The Mysterious Crash of A Russian Airliner: Bad Weather, Technical Malfunction, or Terrorism?

In the sixty-ninth edition of the Russian Newspapers Monitor, Professor Filip Kovacevic discusses the articles from four Russian newspapers: Rossiyskaya Gazeta, Nezavisimaya Gazeta, Vedomosti, and Komsomolskaya Pravda Moscow Edition. He examines the possible causes of the crash of the Russian passenger plane AN-148. Was the crash due to bad weather, technical malfunction, human error, or terrorism? In addition, Professor Kovacevic chronicles the dangerous trend of the creeping territorial fragmentation of Moldova, which he sees as a key aspect of the Gladio C project, directed against the Russian influence in Eastern Europe. He also looks at the current challenges that the Russian state-owned natural gas company Gazprom is facing in building the so-called Turkish Stream pipeline. Lastly, he discusses recent claims that Grigory Rodchenko, the alleged Russian anti-doping whistleblower, has actually been an agent of the Canadian intelligence service. Do not miss this exclusive edition of the Russian Newspapers Monitor!

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Show Notes

Rossiyskaya Gazeta – February 13, 2018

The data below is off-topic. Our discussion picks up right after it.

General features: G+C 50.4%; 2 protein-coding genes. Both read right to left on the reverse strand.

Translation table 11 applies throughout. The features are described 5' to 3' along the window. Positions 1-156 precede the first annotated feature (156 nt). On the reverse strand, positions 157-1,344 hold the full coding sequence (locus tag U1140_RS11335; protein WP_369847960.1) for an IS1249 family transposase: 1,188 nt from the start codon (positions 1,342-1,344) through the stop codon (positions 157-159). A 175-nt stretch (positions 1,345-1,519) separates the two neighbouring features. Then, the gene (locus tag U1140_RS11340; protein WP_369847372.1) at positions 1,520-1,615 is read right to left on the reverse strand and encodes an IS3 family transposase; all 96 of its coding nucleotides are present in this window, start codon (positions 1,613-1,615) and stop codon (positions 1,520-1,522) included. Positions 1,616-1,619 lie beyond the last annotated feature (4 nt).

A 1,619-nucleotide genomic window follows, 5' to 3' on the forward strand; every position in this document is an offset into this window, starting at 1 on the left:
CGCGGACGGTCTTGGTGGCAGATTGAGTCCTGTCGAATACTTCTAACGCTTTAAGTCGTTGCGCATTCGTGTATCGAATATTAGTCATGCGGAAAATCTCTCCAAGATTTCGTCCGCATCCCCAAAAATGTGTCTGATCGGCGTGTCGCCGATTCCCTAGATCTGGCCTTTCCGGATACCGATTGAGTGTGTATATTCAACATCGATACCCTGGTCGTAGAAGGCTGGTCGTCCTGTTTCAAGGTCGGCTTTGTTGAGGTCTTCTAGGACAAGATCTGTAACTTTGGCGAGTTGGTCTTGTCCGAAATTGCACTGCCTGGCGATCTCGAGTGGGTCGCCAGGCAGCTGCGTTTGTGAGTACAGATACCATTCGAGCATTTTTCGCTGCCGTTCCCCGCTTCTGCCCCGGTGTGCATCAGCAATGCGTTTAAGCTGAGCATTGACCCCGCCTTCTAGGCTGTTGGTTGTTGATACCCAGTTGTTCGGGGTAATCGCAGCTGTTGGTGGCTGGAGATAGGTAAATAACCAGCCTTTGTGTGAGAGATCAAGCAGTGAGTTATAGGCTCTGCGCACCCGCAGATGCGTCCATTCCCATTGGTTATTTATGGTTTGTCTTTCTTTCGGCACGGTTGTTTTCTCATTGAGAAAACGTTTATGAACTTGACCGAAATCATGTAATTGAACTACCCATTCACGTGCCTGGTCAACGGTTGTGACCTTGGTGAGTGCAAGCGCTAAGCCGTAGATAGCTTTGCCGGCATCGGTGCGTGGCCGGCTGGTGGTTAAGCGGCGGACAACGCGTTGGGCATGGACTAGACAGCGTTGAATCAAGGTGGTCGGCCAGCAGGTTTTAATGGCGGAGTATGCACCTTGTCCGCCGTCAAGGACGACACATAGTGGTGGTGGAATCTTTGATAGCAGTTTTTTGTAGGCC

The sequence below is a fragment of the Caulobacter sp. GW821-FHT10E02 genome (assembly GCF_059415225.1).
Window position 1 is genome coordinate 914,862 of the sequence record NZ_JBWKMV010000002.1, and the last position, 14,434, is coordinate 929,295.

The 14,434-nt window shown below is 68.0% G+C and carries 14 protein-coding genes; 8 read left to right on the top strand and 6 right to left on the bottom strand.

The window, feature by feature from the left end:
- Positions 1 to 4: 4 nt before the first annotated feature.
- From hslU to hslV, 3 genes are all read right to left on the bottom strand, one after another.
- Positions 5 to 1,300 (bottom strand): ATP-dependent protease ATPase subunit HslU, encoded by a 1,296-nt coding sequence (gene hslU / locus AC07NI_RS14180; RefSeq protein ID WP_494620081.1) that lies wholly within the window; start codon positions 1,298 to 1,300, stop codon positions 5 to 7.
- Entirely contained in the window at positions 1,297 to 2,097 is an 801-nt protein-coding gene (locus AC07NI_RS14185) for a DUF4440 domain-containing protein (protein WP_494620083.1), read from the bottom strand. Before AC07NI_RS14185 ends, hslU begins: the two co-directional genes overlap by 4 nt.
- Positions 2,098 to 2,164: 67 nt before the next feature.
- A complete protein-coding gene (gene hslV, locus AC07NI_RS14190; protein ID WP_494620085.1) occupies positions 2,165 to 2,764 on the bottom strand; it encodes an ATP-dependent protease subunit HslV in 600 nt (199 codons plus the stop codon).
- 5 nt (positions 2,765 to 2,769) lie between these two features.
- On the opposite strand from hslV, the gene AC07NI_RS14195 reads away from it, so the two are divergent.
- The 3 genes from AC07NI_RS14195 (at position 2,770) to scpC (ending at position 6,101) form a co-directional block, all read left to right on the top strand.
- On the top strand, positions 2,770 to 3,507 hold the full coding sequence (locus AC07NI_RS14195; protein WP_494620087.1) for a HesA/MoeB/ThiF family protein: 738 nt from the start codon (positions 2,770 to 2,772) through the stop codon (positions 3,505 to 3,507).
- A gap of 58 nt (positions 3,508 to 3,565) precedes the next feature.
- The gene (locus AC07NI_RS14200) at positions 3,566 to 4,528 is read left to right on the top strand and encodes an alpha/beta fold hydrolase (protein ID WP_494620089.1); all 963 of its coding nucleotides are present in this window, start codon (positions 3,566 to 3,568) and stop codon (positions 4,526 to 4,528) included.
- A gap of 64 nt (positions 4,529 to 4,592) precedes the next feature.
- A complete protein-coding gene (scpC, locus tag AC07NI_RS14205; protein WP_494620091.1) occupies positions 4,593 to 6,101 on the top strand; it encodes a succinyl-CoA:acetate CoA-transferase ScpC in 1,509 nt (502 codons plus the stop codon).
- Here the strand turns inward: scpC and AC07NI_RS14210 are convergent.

Nezavisimaya Gazeta – February 9, 2018

Vedomosti – February 9, 2018

Komsomolskaya Pravda Moscow Edition – February 13, 2018

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Comments

  1. Watch the documentary Icarus and decide of you think Grigory Rodchenkovis is a Canadian agent involved in Gladio C operations. (HINT: No)

  2. bruinschuss says:

    Thanks again for the great work! I am an airline pilot, and this is a bit of my 2 cents. While the lack of communication from the pilots is interesting, I don’t think it is necessarily an indicator of foul play. It is well within the possibility that the pilots were met with an emergency so catastrophic that the total of their remaining time was spent attempting to regain control of the aircraft. In these circumstances communicating an emergency is an extremely low priority. The last priority, in fact. Additionally, if there were lightning strikes were reported in the area they may have been met with unobserved severe weather. Extreme isolated turbulence, icing, or even a microburst can all pose real hazards to large aircraft – even those outfitted with anti-icing equipment. It really is hard to tell without in-flight data and extensive forensic analysis.
    But, as you have stated, Russian civil aviation has been particularly hazardous in the last decade or so due to political circumstances. It will be interesting to see where this investigation leads.

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